TORONTO (Feb. 29) — With Don Cherry and Bob McCown having been turfed by Rogers Communications — and with Bob McKenzie about to roll back his hours on TSN — former National Hockey League executive Brian Burke will soon become the most–watched and recognized face on Canadian sports television.
“Brian’s presence on Hockey Night In Canada will become more centralized,” explained a Rogers source (and friend) to me this week. “He may occupy the former Coach’s Corner slot (in the first intermission), but we’re still ironing out details. We’re really excited to move in this direction. It’s a natural progression for us. Considering his background with the NHL and several of its teams (Vancouver, Anaheim, Toronto, Calgary), Brian is the most–authoritative hockey voice in the country right now. He always has something to say.”
BRIAN BURKE (RIGHT) AND RON MacLEAN DISCUSS THE MAPLE LEAFS ON HOCKEY NIGHT IN CANADA.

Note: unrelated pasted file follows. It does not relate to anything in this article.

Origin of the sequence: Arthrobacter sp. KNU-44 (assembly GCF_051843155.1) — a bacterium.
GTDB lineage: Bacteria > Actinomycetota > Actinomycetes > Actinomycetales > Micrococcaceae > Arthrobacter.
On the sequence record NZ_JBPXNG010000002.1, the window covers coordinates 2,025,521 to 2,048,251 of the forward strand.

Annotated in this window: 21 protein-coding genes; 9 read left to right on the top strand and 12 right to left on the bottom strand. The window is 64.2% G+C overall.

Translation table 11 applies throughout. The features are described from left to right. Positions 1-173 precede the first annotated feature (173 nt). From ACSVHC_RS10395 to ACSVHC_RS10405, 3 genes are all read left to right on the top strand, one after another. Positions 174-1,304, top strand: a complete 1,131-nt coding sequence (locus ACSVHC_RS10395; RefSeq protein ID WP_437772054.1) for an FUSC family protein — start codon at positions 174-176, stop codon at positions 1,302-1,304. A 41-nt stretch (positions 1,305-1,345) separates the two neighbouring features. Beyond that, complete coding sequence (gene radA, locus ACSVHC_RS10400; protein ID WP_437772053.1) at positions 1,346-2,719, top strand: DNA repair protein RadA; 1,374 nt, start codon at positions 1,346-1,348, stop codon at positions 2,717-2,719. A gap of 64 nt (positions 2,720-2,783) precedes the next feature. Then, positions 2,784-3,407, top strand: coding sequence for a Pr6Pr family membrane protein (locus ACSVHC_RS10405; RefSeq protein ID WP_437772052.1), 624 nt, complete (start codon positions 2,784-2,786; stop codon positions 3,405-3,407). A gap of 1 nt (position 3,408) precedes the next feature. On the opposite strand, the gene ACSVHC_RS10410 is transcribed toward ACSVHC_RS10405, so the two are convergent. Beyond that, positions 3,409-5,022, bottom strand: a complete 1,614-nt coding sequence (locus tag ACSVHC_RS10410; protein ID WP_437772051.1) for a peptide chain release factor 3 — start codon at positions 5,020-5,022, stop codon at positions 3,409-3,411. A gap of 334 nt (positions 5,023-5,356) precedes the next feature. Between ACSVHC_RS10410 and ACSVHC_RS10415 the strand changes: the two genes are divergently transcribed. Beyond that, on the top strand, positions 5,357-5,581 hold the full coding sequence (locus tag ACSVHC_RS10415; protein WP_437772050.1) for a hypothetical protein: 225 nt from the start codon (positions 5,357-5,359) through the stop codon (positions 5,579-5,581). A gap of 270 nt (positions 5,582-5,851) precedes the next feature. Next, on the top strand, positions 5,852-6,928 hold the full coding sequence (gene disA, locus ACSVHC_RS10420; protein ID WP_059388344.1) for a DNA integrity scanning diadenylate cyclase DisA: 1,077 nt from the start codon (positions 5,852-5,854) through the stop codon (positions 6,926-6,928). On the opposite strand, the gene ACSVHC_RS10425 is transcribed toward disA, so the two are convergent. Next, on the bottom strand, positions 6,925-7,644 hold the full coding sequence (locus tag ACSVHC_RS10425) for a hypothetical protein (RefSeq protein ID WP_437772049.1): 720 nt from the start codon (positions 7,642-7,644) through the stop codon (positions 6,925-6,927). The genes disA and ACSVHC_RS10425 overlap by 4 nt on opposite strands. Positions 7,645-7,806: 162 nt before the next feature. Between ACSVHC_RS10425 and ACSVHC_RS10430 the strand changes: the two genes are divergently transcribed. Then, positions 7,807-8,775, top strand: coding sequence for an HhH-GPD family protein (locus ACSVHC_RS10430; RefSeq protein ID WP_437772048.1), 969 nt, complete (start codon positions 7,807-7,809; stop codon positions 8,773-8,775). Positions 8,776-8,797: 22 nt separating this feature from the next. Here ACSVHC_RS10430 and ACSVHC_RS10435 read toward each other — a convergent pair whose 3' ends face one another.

Of that, there can be no debate. Burke is the best addition to sports TV in our land since Cherry debuted on HNIC back in 1981. He is knowledgeable, connected, unafraid to speak his mind… and he gets to the point quickly. Clarity and lack of verbosity made Harry Neale the perfect game–analyst during his years (1986–2006) alongside Bob Cole on Hockey Night’s No. 1 broadcast team. And, while working with Joe Bowen on midweek telecasts of Maple Leaf games. Most broadcasters on TV and radio talk endlessly while promoting an idea or theory. Encapsulating one’s thoughts is a gift shared by few in the industry, but endemic to Neale and Burke. The latter is particularly unique in the realm of providing strong opinion — an art that used to be common throughout sports broadcasting, yet has sadly diminished in the era of cross–pollination. As I’ve written several times, that Sportsnet (Rogers) and TSN (Bell) own 75 percent of Maple Leaf Sports and Entertainment (and, thereby, the Leafs hockey club) is, by far, the most–egregious conflict–of–interest in Canadian broadcasting history. Since the competing enterprises acquired controlling interest in MLSE, opinionated personalities have been lopped off, one after another… almost all by Rogers, which also controls national TV rights to the NHL. Glenn Healy, Nick Kypreos, Doug MacLean, McCown and Cherry headline the incomparable list of brash, assertive voices sent packing by the tall foreheads at 333 Bloor St.